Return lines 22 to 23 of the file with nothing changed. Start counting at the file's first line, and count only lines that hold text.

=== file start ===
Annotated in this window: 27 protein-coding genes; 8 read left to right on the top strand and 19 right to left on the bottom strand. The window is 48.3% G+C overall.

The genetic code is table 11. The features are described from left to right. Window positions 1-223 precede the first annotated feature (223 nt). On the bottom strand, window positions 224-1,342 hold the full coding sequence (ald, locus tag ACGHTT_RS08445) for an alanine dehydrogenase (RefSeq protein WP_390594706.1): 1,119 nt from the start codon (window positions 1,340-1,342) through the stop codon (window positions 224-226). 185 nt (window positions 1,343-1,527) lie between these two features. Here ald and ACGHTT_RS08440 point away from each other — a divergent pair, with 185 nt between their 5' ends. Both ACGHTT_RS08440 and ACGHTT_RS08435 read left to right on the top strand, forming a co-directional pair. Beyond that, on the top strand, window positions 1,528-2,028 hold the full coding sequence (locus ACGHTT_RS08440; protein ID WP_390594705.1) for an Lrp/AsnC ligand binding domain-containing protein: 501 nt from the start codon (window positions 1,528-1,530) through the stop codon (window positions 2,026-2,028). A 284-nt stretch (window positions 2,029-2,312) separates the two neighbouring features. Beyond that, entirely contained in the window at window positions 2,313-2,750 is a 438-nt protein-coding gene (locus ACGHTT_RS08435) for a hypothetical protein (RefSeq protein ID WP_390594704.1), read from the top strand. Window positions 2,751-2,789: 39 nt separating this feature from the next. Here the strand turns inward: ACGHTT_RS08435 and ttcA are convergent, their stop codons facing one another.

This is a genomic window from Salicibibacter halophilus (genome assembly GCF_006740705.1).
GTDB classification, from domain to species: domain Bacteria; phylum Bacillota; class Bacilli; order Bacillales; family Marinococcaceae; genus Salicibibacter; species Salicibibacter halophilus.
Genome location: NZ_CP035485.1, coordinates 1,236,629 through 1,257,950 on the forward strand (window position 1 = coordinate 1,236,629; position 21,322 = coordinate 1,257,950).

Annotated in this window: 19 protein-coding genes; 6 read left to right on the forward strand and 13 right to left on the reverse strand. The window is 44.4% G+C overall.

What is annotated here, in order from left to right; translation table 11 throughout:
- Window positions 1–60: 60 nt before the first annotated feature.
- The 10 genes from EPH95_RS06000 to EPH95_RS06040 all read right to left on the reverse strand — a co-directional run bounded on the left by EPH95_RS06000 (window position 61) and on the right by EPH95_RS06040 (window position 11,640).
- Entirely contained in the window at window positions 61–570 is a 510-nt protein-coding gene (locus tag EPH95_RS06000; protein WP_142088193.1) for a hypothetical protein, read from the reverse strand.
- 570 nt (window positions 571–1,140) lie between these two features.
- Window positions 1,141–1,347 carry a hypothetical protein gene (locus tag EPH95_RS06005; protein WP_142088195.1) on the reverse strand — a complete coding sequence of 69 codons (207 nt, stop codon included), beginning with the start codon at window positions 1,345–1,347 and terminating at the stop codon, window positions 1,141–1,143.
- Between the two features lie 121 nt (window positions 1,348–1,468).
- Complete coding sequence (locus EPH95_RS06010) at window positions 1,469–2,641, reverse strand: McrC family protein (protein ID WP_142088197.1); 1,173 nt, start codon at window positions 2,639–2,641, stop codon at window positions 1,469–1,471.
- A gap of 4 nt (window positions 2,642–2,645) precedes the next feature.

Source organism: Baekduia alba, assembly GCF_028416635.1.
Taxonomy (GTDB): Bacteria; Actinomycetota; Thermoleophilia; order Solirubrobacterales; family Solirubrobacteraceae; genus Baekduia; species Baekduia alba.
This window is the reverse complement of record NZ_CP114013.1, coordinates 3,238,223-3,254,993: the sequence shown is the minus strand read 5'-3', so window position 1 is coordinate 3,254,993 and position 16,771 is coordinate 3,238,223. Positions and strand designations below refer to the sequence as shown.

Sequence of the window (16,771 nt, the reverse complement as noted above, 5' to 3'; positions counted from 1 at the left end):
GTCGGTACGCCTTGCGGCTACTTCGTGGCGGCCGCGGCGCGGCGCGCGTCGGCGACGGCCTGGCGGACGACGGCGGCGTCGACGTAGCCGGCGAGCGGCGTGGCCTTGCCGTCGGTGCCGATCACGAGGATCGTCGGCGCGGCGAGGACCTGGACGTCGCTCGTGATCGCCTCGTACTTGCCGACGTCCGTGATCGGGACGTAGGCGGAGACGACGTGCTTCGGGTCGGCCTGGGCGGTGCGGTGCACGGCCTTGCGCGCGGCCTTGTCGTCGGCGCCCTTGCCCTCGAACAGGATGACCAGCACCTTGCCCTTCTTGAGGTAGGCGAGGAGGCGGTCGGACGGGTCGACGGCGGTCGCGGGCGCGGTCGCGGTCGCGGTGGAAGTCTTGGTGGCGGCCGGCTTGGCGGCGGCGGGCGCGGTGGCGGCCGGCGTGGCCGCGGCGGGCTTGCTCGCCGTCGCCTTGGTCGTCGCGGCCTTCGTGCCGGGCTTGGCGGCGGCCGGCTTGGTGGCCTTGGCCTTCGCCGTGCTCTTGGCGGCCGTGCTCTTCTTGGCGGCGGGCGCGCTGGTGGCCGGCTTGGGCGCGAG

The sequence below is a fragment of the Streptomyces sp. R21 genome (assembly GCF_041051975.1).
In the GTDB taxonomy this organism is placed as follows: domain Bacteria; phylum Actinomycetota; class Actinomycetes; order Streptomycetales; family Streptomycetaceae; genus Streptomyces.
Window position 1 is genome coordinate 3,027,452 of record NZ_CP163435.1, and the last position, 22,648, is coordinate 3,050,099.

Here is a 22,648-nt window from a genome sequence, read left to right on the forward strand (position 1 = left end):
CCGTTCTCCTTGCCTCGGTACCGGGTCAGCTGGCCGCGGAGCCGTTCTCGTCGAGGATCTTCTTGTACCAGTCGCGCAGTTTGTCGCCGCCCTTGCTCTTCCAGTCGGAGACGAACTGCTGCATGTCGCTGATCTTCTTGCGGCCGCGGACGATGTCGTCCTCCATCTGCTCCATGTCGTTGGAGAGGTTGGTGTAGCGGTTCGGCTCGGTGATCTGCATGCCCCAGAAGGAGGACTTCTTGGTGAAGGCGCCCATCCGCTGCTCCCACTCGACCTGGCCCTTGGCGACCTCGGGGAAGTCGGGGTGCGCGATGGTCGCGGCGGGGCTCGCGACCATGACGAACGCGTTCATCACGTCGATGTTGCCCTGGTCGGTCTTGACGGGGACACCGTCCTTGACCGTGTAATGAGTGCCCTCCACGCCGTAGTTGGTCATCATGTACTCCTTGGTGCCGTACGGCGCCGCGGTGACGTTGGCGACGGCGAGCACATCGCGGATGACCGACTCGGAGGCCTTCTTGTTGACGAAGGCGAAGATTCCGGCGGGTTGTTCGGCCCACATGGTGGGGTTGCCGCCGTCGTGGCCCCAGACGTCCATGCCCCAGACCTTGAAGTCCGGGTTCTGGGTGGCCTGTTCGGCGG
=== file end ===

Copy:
In the GTDB taxonomy this organism is placed as follows: domain Bacteria; phylum Actinomycetota; class Actinomycetes; order Streptomycetales; family Streptomycetaceae; genus Streptomyces.
Window position 1 is genome coordinate 3,027,452 of record NZ_CP163435.1, and the last position, 22,648, is coordinate 3,050,099.